GO NUCLEAR?…. When it comes to the nation’s energy future, it’s understandable that nuclear power would, after a generation on the outs, get a second look. In light of the climate crisis, nuclear offers an alternative with very low carbon emissions. There were controversies over safety in years past, but industry engineers are confident that technology has improved greatly. Best of all, the industry says, design improvements have made nuclear power plants easier and cheaper to build. None other than Barack Obama promised to maintain an open mind on the issue during the Democratic primaries, despite opposition from his chief rivals.
Given all of this, you might think it’s a good time to reconsider opposition to nuclear power. In the new issue of the Washington Monthly, editor Mariah Blake explains why that would be a mistake.
In the United States, there are thirty-five reactors on the drawing board, with licensing applications for twenty-six of them already under review by the Nuclear Regulatory Commission (NRC) — the first batch the agency has seen since 1978. These projects enjoy a broad public backing that would have been unthinkable a decade ago: a recent poll by Zogby Interactive found that two-thirds of all Americans support the construction of new reactors on U.S. soil. And this support cuts across political lines, with half of all Democrats favoring more nuclear power. Liberal opinion makers, such as New York Times columnist Thomas Friedman, have also endorsed the nuclear option. Wired magazine has repeatedly urged readers to “Go Nuclear.” Even a few longtime foes of atomic energy, like House Speaker Nancy Pelosi, now argue it “has to be on the table.” As for President Barack Obama, both he and his energy secretary, the Nobel Prize-winning physicist Steven Chu, have offered at least qualified support for expanding the use of nuclear power in the United States.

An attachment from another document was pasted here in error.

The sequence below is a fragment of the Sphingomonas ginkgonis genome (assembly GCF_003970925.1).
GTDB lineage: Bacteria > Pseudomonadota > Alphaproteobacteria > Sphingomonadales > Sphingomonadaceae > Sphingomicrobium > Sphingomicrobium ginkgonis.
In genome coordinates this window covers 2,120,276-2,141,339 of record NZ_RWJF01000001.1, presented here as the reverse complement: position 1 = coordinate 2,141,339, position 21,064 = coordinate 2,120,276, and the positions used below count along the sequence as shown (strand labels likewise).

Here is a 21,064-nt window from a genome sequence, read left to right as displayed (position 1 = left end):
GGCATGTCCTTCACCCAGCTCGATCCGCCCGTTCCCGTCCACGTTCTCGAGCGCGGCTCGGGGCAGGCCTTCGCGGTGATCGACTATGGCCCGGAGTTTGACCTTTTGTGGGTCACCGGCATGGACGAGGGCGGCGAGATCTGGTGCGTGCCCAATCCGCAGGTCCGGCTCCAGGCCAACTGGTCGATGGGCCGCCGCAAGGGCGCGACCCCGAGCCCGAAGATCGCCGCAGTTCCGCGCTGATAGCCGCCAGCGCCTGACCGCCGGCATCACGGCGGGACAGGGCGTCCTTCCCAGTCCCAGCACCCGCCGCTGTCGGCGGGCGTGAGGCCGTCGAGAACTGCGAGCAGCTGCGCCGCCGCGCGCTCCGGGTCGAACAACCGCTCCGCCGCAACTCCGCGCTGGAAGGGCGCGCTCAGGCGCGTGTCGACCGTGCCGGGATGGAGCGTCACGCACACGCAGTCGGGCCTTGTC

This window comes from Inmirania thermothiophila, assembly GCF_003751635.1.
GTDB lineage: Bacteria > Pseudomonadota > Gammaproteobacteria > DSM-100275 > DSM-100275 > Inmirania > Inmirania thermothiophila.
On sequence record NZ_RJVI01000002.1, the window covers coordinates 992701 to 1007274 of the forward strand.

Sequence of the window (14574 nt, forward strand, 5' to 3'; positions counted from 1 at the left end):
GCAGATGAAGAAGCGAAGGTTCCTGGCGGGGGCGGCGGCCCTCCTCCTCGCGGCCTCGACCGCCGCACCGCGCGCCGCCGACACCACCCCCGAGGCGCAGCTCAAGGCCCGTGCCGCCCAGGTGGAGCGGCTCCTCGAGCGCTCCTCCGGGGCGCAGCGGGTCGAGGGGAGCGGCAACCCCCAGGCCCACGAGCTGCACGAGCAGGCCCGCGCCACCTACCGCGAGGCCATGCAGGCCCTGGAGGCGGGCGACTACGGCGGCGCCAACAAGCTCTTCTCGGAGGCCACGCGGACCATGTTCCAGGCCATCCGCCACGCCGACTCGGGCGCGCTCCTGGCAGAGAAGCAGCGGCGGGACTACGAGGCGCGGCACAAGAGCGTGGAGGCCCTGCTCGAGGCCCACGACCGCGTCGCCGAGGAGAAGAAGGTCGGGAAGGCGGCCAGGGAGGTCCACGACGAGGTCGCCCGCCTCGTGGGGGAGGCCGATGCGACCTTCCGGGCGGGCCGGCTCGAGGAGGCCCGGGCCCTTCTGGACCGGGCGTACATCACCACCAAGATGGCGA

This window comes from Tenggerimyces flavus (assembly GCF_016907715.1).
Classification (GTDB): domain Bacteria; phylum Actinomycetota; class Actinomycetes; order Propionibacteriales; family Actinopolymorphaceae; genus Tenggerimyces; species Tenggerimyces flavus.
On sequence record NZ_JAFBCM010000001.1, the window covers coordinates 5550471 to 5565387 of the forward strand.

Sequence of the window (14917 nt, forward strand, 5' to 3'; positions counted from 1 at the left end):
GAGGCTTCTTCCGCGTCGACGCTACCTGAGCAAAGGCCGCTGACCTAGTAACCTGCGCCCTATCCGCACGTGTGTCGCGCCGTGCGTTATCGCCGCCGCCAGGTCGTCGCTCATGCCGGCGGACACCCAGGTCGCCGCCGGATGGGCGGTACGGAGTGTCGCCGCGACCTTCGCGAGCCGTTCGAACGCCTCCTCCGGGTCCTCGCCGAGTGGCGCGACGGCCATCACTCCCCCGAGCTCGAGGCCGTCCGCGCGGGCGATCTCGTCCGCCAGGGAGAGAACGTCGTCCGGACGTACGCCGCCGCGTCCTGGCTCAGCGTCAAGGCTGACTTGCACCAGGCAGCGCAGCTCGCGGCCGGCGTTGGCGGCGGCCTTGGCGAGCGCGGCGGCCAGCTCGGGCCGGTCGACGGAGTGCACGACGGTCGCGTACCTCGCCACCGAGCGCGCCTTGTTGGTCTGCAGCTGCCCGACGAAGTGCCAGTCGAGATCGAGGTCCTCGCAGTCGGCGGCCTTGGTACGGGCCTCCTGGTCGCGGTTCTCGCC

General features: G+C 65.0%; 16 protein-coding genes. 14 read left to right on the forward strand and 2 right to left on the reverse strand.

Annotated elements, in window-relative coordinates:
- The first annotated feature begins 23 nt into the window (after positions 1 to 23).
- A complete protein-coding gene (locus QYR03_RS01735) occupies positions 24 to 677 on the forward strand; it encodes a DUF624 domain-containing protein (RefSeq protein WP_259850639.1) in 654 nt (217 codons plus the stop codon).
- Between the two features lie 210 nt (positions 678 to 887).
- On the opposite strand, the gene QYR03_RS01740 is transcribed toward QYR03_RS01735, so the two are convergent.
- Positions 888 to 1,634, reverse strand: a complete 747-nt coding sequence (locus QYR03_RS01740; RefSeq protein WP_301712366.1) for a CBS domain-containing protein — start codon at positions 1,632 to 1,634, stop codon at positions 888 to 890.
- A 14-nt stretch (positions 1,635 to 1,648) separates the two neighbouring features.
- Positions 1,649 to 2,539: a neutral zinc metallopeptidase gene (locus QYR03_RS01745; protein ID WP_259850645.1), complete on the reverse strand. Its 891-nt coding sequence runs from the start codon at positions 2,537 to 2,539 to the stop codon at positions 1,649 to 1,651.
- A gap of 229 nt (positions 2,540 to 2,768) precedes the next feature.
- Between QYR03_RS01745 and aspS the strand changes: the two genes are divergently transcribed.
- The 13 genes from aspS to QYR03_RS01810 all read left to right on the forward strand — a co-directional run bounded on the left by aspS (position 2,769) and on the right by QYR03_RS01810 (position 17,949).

What’s behind this dramatic reversal? The short answer is that climate change has shuffled priorities. Nuclear power may have some unsavory side effects, like radioactive waste and the risk of meltdowns. But no other energy source can deliver vast quantities of low- or zero-carbon energy at a price that rivals natural gas and coal, as the industry has promised the new breed of reactors will do. With this in mind, many people who once dismissed atomic power out of hand have come to view it as a vital, if imperfect, tool in the struggle to salvage our warming planet.
But as Finland’s experience shows, the reality may be far messier than the industry lets on: a growing body of evidence suggests that new nuclear construction projects are prone to the same setbacks as those undertaken a generation ago, when lengthy delays and multibillion-dollar cost overruns were commonplace. This raises serious questions about the potential of nuclear power as a front-line solution in the battle against climate change.
The issue is guaranteed to be a major part of the energy-policy discussion in the coming years, making Blake’s piece a must-read. Take a look.